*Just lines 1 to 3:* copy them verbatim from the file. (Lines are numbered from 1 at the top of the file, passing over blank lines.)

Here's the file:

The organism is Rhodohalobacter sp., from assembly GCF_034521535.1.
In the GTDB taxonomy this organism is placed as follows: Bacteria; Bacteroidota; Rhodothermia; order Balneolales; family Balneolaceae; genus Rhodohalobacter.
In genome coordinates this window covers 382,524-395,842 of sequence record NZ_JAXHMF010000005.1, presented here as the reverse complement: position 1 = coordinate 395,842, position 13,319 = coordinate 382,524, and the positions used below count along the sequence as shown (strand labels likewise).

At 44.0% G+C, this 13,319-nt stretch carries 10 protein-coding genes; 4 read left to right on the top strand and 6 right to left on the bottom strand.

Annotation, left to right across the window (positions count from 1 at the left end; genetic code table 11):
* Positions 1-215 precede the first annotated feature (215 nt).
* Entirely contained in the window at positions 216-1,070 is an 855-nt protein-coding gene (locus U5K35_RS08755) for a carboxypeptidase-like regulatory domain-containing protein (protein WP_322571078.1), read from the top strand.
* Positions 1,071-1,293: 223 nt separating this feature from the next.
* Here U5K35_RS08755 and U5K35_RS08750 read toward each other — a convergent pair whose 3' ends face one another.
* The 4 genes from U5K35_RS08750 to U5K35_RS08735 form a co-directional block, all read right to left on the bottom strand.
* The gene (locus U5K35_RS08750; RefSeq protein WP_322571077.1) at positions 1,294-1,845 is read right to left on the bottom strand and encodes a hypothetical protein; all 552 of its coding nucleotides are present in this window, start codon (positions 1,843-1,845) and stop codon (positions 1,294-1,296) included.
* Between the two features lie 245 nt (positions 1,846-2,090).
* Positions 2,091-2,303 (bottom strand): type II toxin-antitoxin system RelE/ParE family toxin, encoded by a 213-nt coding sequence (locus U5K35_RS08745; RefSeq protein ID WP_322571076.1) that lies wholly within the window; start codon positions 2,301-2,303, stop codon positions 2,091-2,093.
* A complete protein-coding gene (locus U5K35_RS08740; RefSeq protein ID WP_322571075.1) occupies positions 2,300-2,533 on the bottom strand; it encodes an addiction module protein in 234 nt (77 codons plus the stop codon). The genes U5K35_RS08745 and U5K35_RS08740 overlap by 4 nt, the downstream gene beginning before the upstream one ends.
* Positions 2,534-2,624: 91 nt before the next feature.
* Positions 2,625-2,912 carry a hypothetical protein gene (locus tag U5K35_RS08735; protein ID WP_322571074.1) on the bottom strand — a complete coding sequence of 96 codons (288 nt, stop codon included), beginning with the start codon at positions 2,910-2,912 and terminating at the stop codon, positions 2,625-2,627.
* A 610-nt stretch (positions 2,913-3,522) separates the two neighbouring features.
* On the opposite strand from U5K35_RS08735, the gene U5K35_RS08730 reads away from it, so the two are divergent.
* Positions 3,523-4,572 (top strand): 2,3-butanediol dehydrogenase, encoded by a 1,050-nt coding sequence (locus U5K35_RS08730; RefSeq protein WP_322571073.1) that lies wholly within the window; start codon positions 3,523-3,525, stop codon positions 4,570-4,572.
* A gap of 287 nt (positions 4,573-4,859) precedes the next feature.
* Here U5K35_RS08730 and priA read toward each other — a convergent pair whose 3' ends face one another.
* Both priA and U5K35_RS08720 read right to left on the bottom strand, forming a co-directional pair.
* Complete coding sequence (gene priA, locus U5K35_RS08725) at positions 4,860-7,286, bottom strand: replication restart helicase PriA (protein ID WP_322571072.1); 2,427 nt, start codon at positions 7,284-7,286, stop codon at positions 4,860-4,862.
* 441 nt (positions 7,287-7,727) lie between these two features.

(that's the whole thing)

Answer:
The organism is Rhodohalobacter sp., from assembly GCF_034521535.1.
In the GTDB taxonomy this organism is placed as follows: Bacteria; Bacteroidota; Rhodothermia; order Balneolales; family Balneolaceae; genus Rhodohalobacter.
In genome coordinates this window covers 382,524-395,842 of sequence record NZ_JAXHMF010000005.1, presented here as the reverse complement: position 1 = coordinate 395,842, position 13,319 = coordinate 382,524, and the positions used below count along the sequence as shown (strand labels likewise).